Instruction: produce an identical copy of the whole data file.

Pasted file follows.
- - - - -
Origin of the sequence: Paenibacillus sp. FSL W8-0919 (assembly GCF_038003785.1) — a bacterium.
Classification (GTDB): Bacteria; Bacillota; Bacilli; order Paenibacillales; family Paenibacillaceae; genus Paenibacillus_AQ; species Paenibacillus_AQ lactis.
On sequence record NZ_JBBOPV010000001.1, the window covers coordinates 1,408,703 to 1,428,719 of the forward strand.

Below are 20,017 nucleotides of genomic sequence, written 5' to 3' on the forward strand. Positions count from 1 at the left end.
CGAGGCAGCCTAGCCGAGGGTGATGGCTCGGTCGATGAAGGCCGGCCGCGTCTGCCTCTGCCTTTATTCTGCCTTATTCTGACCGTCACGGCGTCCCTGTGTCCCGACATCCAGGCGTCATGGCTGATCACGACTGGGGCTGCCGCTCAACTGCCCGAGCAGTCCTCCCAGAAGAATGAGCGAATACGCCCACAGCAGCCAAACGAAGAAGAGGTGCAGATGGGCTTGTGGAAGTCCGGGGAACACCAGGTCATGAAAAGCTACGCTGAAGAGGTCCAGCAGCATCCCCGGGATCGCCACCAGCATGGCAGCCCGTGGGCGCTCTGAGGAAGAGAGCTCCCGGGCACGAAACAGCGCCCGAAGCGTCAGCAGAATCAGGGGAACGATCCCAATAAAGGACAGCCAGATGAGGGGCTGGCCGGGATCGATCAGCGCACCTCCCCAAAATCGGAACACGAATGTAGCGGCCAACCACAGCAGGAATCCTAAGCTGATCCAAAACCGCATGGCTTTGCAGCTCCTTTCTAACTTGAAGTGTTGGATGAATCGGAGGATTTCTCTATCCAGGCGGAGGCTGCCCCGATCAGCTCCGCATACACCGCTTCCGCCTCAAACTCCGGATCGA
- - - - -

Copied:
Origin of the sequence: Paenibacillus sp. FSL W8-0919 (assembly GCF_038003785.1) — a bacterium.
Classification (GTDB): Bacteria; Bacillota; Bacilli; order Paenibacillales; family Paenibacillaceae; genus Paenibacillus_AQ; species Paenibacillus_AQ lactis.
On sequence record NZ_JBBOPV010000001.1, the window covers coordinates 1,408,703 to 1,428,719 of the forward strand.

Below are 20,017 nucleotides of genomic sequence, written 5' to 3' on the forward strand. Positions count from 1 at the left end.
CGAGGCAGCCTAGCCGAGGGTGATGGCTCGGTCGATGAAGGCCGGCCGCGTCTGCCTCTGCCTTTATTCTGCCTTATTCTGACCGTCACGGCGTCCCTGTGTCCCGACATCCAGGCGTCATGGCTGATCACGACTGGGGCTGCCGCTCAACTGCCCGAGCAGTCCTCCCAGAAGAATGAGCGAATACGCCCACAGCAGCCAAACGAAGAAGAGGTGCAGATGGGCTTGTGGAAGTCCGGGGAACACCAGGTCATGAAAAGCTACGCTGAAGAGGTCCAGCAGCATCCCCGGGATCGCCACCAGCATGGCAGCCCGTGGGCGCTCTGAGGAAGAGAGCTCCCGGGCACGAAACAGCGCCCGAAGCGTCAGCAGAATCAGGGGAACGATCCCAATAAAGGACAGCCAGATGAGGGGCTGGCCGGGATCGATCAGCGCACCTCCCCAAAATCGGAACACGAATGTAGCGGCCAACCACAGCAGGAATCCTAAGCTGATCCAAAACCGCATGGCTTTGCAGCTCCTTTCTAACTTGAAGTGTTGGATGAATCGGAGGATTTCTCTATCCAGGCGGAGGCTGCCCCGATCAGCTCCGCATACACCGCTTCCGCCTCAAACTCCGGATCGA